by Eleanor Dietrich
Sometimes we think of spring as having the showiest wildflower display, but I think this time of year wins that title. Somehow nature has worked this out. Pollinators are abundant, gathering their provisions before cold weather comes. The fall wildflowers are taller too, having had the whole summer to grow.
One of the abundant late summer to early fall wildflowers is blazing star, also known as gayfeather. The genus is Liatris and there are 19 documented species in Florida. It is in the Asteraceae family, and each group of flowers is made up of many individual flowers that are tubular in shape. The flower stems of this plant can be quite tall, and it often grows in colonies, so you can see the beautiful lavender color waving in the wind. The flowers on the long stalk begin opening at the top then continue down over time, giving it a long bloom season. It is a favorite of butterflies. Many nurseries that carry native plants have this for sale, so you can also have it in your garden.
Dotted horsemint or spotted beebalm (Monarda punctata) is in the mint family, and all parts of the plant are aromatic. What makes this plant showy are its pink bracts (a leaf-like structure right under the flowers). The actual flowers are yellow with purple spots, or dots, on them, which give the flower its name. The flowers have two lips, the upper one longer and the lower one lobed. It grows to 3 or so feet tall, often in open, dry, and sandy areas, including roadsides. It seeds easily, resulting in large groups of plants. It is said that American Indians used a leaf tea of this plant to treat flu, colds, fevers, and coughs; and medical doctors once prescribed it to treat digestive disorders.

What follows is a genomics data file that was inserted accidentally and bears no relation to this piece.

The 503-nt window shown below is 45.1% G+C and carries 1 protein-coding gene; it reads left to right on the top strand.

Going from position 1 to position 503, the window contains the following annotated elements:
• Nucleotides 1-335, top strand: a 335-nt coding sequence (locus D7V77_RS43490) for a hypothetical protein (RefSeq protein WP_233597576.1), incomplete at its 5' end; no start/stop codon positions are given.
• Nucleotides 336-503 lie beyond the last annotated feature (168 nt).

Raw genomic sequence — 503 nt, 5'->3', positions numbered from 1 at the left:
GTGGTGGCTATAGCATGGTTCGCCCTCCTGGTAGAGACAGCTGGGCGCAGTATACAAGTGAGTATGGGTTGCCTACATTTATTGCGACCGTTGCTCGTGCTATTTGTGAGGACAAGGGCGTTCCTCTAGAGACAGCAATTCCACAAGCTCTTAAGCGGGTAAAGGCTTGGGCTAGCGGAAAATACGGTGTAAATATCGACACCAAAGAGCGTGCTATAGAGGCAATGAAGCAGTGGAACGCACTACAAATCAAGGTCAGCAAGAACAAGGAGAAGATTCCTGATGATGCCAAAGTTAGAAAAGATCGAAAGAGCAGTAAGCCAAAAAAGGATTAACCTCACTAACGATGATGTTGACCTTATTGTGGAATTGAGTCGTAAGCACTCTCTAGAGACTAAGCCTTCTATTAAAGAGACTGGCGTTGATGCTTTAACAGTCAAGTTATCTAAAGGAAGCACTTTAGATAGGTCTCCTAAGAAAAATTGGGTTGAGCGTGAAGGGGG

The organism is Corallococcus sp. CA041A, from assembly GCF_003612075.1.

Narrowleaf sunflower (Helianthus angustifolius) (pictured above) may be the queen of fall wild-flowers. The flowers are large, the plants are tall, and colonies of them may fill the damp roadside areas. Plants are available at nurseries that sell native plants, and if you want to include them in your garden, give them plenty of room to spread. This flower can be identified by the combination of the dark center and the very narrow, stiff leaves down the flower stalk. It is a composite; what look like yellow petals are actually individual ray flowers, and the center is also composed of individual tubular disk flowers.
Narrowleaf sunflower is quite common and you will see them in a variety of places. The Panhandle’s Apalachicola National Forest is a wonderful location to see them in abundance. Fall is a perfect time to enjoy a day trip there along State Road 65. You can stop and enjoy shopping and lunch along the way. To help plan your trip, see www.flawildflowertrips.org. Check out the “Fall on SR 65” Flickr album to see more fall wildflowers.